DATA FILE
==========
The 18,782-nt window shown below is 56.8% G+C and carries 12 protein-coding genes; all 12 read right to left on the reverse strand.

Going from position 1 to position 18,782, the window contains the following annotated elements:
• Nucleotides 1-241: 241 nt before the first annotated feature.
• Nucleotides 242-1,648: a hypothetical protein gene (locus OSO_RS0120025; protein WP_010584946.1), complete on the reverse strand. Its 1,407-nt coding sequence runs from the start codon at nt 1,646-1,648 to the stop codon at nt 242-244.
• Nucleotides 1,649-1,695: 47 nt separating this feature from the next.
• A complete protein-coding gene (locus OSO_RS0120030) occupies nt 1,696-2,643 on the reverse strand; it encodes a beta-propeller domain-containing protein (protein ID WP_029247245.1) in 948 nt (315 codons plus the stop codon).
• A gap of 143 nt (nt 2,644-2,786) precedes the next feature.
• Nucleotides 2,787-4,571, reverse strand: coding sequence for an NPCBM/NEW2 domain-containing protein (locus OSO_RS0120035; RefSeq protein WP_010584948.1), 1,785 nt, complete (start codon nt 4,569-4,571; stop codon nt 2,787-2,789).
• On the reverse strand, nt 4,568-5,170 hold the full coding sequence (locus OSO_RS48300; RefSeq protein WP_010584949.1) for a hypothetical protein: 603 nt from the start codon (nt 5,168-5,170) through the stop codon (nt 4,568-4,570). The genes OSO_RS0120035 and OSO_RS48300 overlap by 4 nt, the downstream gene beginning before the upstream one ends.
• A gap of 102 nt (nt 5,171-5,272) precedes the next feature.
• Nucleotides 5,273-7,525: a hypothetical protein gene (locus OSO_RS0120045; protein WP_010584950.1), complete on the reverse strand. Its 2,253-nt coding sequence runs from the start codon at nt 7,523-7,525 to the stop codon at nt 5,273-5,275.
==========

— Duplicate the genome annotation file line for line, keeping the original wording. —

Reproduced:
The 18,782-nt window shown below is 56.8% G+C and carries 12 protein-coding genes; all 12 read right to left on the reverse strand.

Going from position 1 to position 18,782, the window contains the following annotated elements:
• Nucleotides 1-241: 241 nt before the first annotated feature.
• Nucleotides 242-1,648: a hypothetical protein gene (locus OSO_RS0120025; protein WP_010584946.1), complete on the reverse strand. Its 1,407-nt coding sequence runs from the start codon at nt 1,646-1,648 to the stop codon at nt 242-244.
• Nucleotides 1,649-1,695: 47 nt separating this feature from the next.
• A complete protein-coding gene (locus OSO_RS0120030) occupies nt 1,696-2,643 on the reverse strand; it encodes a beta-propeller domain-containing protein (protein ID WP_029247245.1) in 948 nt (315 codons plus the stop codon).
• A gap of 143 nt (nt 2,644-2,786) precedes the next feature.
• Nucleotides 2,787-4,571, reverse strand: coding sequence for an NPCBM/NEW2 domain-containing protein (locus OSO_RS0120035; RefSeq protein WP_010584948.1), 1,785 nt, complete (start codon nt 4,569-4,571; stop codon nt 2,787-2,789).
• On the reverse strand, nt 4,568-5,170 hold the full coding sequence (locus OSO_RS48300; RefSeq protein WP_010584949.1) for a hypothetical protein: 603 nt from the start codon (nt 5,168-5,170) through the stop codon (nt 4,568-4,570). The genes OSO_RS0120035 and OSO_RS48300 overlap by 4 nt, the downstream gene beginning before the upstream one ends.
• A gap of 102 nt (nt 5,171-5,272) precedes the next feature.
• Nucleotides 5,273-7,525: a hypothetical protein gene (locus OSO_RS0120045; protein WP_010584950.1), complete on the reverse strand. Its 2,253-nt coding sequence runs from the start codon at nt 7,523-7,525 to the stop codon at nt 5,273-5,275.